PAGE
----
SAN ANTONIO – An advisory committee that will lead the city’s redistricting process will nearly double in size after council members raised concerns about having more representation from their districts.
The City of San Antonio must re-draw its 10 city council districts based on the data from the 2020 U.S. Census. Though the city council is ultimately responsible for approving a new map - likely in summer 2022 - the city is using an advisory committee, consisting of council appointees, to draw it up.
Following a presentation on the redistricting process and subsequent council discussion on Oct. 7, Mayor Ron Nirenberg and city staff have increased the number of committee members from 13 to 23.
The use of a committee will be a change from the last redistricting process in 2011 and 2012, when consultants took the lead on most of the work. According to staff’s Oct. 7 presentation to council members, there were also several closed-door council discussions and individual council member meetings before the proposed plans got a set of public hearings.
This time around, council members will appoint residents to an advisory committee, which will lead the way on redrawing the maps. The committee will have a series of open discussions between November 2021 and June 2022 with public input, while getting help from city staff and two outside law firms.
Speaking to council members on Oct. 7, City Attorney Andy Segovia said the use of a committee to draw up the final districts for council to approve isn’t required, but staff were recommending it because it adds “a level of transparency and a level of engagement that you would not have otherwise.”
City staff had originally recommended a 13-person committee, made up of a single appointee from each council member and three mayoral appointees. However, during the Oct. 7 presentation, some council members questioned whether that number couldn’t be expanded.
District 9 Councilman John Courage noted there were differences between his constituents who live on either side of Highway 281 or Loop 1604.
“It would be better representative of my district that I could have at least a couple of people who understand the diversity and the different challenges and things in our district to be on that committee,” Courage said during the meeting.
Segovia told KSAT after the meeting that his office, the city manager, and the mayor’s office would have to discuss whether the number of committee members could be expanded.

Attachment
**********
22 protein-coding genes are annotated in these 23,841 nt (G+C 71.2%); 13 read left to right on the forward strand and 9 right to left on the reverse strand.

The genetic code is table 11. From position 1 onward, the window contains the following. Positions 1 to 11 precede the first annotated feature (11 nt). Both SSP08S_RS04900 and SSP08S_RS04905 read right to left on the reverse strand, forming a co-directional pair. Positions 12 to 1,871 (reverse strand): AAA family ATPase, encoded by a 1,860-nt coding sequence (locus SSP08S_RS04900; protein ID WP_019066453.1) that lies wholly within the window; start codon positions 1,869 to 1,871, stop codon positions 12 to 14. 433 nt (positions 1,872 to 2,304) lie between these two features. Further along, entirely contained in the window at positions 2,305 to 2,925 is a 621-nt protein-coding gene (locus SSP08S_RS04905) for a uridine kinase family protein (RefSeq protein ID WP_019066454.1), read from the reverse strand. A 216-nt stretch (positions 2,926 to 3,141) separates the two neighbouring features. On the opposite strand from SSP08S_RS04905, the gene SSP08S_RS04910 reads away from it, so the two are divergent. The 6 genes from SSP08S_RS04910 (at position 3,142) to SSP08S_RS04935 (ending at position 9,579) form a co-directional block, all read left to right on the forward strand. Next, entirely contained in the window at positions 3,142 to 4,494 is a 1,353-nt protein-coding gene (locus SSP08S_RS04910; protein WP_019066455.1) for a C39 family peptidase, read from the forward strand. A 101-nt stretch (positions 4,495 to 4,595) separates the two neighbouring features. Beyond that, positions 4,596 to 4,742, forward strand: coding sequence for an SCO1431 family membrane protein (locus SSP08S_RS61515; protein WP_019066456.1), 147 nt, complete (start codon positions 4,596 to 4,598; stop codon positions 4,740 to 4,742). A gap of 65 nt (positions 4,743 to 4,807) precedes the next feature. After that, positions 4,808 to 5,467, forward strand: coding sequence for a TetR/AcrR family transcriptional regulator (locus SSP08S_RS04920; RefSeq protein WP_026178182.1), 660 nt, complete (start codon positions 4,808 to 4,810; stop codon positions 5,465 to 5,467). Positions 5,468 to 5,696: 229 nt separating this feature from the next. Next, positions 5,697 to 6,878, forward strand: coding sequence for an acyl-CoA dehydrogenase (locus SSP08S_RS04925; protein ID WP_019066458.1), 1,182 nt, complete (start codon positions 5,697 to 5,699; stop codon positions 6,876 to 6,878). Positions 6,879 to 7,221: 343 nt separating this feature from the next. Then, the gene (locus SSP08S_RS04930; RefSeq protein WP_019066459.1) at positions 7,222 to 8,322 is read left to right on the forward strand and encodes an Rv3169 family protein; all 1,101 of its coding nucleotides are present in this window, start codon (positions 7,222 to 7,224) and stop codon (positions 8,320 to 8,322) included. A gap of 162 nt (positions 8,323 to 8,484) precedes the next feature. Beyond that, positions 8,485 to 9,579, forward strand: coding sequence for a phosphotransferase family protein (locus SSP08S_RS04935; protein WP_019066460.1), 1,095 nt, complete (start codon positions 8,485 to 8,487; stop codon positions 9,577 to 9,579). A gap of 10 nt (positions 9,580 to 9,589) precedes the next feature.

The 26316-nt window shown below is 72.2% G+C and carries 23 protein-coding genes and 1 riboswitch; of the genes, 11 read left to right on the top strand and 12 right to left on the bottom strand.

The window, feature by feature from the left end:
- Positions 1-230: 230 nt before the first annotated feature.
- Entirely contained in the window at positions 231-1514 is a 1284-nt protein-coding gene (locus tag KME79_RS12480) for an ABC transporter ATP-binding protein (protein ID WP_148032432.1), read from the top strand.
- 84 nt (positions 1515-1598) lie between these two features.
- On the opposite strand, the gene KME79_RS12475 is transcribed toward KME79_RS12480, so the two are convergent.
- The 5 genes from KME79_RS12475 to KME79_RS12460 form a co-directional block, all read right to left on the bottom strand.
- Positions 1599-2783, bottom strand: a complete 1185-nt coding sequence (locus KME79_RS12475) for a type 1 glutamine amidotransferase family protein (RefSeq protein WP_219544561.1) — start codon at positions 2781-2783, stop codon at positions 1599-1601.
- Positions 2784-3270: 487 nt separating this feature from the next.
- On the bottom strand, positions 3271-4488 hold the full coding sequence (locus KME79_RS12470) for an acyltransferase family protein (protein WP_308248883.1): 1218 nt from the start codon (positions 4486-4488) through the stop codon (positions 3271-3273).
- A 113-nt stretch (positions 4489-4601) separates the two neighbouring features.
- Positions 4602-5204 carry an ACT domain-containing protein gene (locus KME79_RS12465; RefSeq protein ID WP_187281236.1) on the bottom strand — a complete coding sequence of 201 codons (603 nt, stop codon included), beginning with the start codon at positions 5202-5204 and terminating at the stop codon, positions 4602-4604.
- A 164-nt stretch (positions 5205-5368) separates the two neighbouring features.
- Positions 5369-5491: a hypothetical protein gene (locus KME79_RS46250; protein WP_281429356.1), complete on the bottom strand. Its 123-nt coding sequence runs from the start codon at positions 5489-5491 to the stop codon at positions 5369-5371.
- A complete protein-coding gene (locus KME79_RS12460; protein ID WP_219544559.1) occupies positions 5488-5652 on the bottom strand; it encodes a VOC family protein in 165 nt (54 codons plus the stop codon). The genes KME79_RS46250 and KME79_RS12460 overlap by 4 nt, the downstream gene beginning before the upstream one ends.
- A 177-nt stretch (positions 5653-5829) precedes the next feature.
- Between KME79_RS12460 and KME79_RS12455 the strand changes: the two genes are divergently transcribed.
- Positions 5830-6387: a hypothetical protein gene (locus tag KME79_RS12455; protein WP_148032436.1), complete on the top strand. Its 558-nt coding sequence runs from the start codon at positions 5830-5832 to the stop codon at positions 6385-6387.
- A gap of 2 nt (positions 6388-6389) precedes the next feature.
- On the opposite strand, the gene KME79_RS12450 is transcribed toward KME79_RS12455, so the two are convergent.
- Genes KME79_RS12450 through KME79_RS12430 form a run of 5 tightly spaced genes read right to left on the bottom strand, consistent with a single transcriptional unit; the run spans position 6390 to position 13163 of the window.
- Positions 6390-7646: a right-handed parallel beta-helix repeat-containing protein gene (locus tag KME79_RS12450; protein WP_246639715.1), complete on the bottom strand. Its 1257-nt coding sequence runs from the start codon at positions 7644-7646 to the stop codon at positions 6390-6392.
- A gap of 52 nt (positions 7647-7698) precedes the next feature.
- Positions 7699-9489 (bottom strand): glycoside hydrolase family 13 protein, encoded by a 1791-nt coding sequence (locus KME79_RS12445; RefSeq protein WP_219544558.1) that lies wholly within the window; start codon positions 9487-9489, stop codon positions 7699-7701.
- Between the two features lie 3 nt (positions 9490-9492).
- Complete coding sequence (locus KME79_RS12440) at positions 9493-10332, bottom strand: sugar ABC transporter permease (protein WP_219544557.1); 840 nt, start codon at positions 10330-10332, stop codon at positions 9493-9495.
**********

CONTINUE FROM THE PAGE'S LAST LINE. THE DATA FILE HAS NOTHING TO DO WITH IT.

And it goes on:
In a memo dated the next day, Oct. 8, Mayor Ron Nirenberg told council members they would each get two appointees to the committee, while he would have three, including the committee’s two co-chairs, for a total of 23 committee members.
Nirenberg also stressed the committee’s role in creating the final map for council approval.
“To augment the community’s trust in the process the Committee will submit a Final Plan to the Council with the expectation that the Council will decide on approving, or not, without amendments,” Nirenberg wrote in his memo. “This balances the need for an objective and community-driven decision-making process with the Charter’s requirement that City Council ultimately adopt a Final Plan.”
The members’ responsibilities, according to Nirenberg’s memo, will include:
- Raise awareness for the redistricting process
- Encourage all residents to participate in the process and inform them of opportunities for public input
- Collect public input on proposed plans
- Evaluate and objectively discuss proposed plans
- Recommend revisions to plans to form a Final Plan
- Consistent meeting attendance and participation
- Adhering to the City of San Antonio’s Code of Ethics”
Nirenberg instructed council members to submit their appointees by Oct. 29.
The committee is expected to return a final map to the council for approval in summer 2022. The new map will be first used for the May 2023 municipal elections.
Generally, the city’s more-populated northern districts will need to shrink while the southern and central districts will need to expand to get closer to the “ideal” size of 143,441 people.
The districts on the final map don’t have to be exactly equal, but there can only be a 10% deviation between the biggest and smallest ones. There’s currently a 34.6% gap between Districts 5 and 8.